When asked why they do what they do, be it go in to work each day or specifically why they recommend a certain treatment, most health care professionals will say (or at least should say); the patient. Everything we do and will ever do as members of the health care professions should center around the patient’s best interests, yet this has not always been a reality. Up until recently the idea that “doctor knows best”, has been the modus operandi of western health care, usually benefitting the patient, but always benefitting the system (2). This paternalistic system-centered health care model is thankfully transitioning out of favour, opening opportunities for chiropractic and other complementary forms of health care such as acupuncture and naturopathy to integrate into mainstream health care (2).
The transition from the paternalistic family doctor as gatekeeper and captain of the ship model of health care is due to many factors, however Haldeman et al suggest that a critical factor may be one of patient choice and not due to internal changes (2). As patients become more aware of their own health, and health care options, they are independently choosing the method of care and the providers they visit, perhaps in response to a discontentment with the limited options recommended by family physicians (2). While a patient’s willingness to pay out of pocket for chiropractic care when other federally provided options exist speaks volumes for the patient-perceived value of chiropractic, an integrated, cooperative health care system would further support patient choice, opening chiropractic care to all citizens, regardless of their ability to pay out of pocket.
According to Haldeman et al there are three main models of integrated health care: direct access, where chiropractors maintain current autonomy not requiring a medical referral; physician-gatekeeper, where patients require referral to access chiropractic services; and nonphysician-gatekeeper, where referrals for chiropractic care my come from nurse-practitioners, physician-assistants or claims personnel (2). While direct access is certainly the most desirable model form a chiropractic perspective, and likely the most beneficial for the patient, the real possibility of the gate-keeper models is likely responsible for the reluctance of many within the chiropractic community to integrate, or in many cases even communicate with medical doctors (2).
Another significant challenge to full integration is determining where exactly chiropractors fit into mainstream health care and particularly the hospital setting. These concerns however, will likely not last as every interaction between medical doctor and chiropractor will only further demonstrate the abilities of chiropractors, be it in the ER and diagnosis, consulting with the orthopedic surgeon or performing research in the neurology department. According to The Chiropractic Report, having Doctors of Chiropractic increasingly imbedded into health education in medical schools, universities and as researchers in hospitals, as seen in Canada and Denmark, is quickly moving Chiropractic from a CAM profession which many medical professionals only recently refused to associate with to an important element of current mainstream health care (1, 2). This recognition of the skill set possessed by chiropractors and their usefulness in the traditional medical setting has recently been highlighted by the professorship in spine biomechanics established at the Memorial University of Newfoundland College of Medicine currently held by Dr. Diana De Carvalho, DC (3). The continued support of medical schools for chiropractic research and the willingness to hire a chiropractor as an instructor in a medical school setting will not only introduce and familiarize more and more new MD’s to chiropractic, but increase the availability of chiropractic to Canadians.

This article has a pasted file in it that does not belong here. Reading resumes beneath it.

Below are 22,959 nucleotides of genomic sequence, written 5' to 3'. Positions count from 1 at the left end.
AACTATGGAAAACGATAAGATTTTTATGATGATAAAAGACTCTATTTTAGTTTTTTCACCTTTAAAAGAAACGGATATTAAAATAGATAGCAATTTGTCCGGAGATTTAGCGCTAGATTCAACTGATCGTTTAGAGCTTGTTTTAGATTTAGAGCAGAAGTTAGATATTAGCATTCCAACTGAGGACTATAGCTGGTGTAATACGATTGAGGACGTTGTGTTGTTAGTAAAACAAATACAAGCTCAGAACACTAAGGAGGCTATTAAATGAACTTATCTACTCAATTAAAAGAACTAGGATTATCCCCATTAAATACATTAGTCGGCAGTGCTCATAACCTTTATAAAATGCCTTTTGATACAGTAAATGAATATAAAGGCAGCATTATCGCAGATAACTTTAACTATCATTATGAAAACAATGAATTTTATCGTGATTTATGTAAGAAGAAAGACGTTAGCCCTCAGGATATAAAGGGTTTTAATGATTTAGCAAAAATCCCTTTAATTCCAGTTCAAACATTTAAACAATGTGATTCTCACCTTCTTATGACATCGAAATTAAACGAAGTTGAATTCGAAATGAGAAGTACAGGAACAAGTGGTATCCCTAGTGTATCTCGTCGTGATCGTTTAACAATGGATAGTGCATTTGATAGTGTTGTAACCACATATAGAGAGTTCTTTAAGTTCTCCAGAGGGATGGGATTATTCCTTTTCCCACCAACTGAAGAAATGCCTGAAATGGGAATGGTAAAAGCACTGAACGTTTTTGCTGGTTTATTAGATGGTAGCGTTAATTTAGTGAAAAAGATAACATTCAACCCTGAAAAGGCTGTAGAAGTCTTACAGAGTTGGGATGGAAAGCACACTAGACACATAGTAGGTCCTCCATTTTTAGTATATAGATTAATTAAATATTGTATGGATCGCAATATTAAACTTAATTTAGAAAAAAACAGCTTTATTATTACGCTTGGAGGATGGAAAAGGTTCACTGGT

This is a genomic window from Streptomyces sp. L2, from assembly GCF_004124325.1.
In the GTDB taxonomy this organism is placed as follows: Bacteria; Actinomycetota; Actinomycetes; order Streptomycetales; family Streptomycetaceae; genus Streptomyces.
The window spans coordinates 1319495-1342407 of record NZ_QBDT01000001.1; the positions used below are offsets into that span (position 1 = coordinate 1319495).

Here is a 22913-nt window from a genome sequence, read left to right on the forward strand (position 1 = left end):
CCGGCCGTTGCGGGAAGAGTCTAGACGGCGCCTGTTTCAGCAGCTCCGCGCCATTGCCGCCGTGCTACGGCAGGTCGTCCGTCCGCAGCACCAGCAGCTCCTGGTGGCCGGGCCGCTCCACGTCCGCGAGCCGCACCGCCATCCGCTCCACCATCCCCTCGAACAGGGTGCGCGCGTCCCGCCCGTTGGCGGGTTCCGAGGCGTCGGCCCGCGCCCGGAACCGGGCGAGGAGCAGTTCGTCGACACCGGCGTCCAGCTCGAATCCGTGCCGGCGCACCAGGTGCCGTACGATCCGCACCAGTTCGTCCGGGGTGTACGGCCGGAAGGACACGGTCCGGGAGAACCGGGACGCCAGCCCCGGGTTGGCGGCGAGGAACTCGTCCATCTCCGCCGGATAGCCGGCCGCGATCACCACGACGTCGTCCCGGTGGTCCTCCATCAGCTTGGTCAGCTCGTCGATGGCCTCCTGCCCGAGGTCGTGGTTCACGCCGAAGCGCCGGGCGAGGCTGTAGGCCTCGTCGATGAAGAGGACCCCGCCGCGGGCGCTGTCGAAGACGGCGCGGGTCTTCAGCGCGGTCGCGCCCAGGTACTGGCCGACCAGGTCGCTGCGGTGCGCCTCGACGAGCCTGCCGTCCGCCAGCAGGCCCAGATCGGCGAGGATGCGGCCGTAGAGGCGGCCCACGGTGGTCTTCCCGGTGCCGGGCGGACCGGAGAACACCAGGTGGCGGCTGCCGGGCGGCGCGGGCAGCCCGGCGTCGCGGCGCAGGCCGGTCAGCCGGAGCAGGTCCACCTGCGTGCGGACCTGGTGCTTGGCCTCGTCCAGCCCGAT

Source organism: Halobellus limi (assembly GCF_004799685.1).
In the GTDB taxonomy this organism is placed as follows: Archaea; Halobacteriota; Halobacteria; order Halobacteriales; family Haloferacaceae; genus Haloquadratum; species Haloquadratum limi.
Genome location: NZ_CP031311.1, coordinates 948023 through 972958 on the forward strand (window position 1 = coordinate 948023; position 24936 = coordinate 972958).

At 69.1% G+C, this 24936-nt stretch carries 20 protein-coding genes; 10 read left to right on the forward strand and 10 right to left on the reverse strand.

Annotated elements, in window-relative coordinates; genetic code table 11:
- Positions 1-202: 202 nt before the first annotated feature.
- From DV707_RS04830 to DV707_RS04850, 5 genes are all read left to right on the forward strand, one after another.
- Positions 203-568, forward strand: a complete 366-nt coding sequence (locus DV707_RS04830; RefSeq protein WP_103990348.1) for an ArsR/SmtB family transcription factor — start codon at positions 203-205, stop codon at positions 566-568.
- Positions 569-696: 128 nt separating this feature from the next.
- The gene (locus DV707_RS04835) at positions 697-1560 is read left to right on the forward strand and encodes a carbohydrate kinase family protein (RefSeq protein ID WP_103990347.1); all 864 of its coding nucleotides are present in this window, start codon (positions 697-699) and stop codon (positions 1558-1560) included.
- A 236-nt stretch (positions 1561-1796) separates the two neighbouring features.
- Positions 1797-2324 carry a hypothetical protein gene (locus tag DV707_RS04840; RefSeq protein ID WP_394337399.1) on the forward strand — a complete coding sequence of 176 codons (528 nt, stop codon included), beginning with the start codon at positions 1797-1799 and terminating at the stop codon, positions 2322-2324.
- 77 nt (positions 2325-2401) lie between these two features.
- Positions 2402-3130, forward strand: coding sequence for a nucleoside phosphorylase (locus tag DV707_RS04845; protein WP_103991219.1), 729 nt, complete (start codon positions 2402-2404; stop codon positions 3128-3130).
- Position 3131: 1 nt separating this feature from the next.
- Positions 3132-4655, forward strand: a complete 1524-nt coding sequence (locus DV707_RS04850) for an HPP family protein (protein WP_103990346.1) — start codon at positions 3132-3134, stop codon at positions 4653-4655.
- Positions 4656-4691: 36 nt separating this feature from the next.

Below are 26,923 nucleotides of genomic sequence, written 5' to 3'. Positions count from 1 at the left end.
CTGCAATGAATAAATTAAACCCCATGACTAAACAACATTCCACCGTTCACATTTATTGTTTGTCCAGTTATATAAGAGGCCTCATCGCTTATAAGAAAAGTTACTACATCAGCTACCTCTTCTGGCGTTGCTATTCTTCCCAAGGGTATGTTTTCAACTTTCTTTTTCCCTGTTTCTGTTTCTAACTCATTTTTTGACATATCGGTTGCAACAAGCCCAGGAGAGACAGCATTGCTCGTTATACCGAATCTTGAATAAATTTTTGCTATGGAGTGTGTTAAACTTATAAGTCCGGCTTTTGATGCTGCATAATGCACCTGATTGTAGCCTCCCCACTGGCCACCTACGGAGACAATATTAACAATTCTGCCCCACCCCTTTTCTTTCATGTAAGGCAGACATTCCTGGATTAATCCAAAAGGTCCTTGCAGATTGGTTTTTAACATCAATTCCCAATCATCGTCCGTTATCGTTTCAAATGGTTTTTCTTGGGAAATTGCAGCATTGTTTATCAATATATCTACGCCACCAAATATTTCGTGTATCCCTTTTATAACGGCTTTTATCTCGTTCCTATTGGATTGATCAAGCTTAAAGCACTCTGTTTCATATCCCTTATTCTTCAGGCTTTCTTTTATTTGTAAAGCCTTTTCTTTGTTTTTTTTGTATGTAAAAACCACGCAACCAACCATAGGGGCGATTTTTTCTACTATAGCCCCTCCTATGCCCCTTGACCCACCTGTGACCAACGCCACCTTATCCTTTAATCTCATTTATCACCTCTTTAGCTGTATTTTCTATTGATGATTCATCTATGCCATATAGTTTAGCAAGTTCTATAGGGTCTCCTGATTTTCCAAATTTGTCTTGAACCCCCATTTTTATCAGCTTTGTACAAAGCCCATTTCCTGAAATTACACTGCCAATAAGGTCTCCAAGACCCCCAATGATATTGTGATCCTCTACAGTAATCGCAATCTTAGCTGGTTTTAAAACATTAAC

1. Haldeman S. Principles and practice of chiropractic. 3rd ed. Norwalk, Conn.: Appleton & Lange; 2004.
2. CAM or Mainstream: Where is the Chiropractic Profession, Why is This Important? [Internet]. Chiropracticreport.com. 2009. Available from: http://chiropracticreport.com
3. Professorship in Spine Biomechanics established at Memorial University [Internet]. Med.mun.ca. 2015 [cited 4 December 2016]. Available from: https://www.med.mun.ca/Medicine/Communications/News-at-Medicine/November-2015/Professorship-in-Spine-Biomechanics-established-at.aspx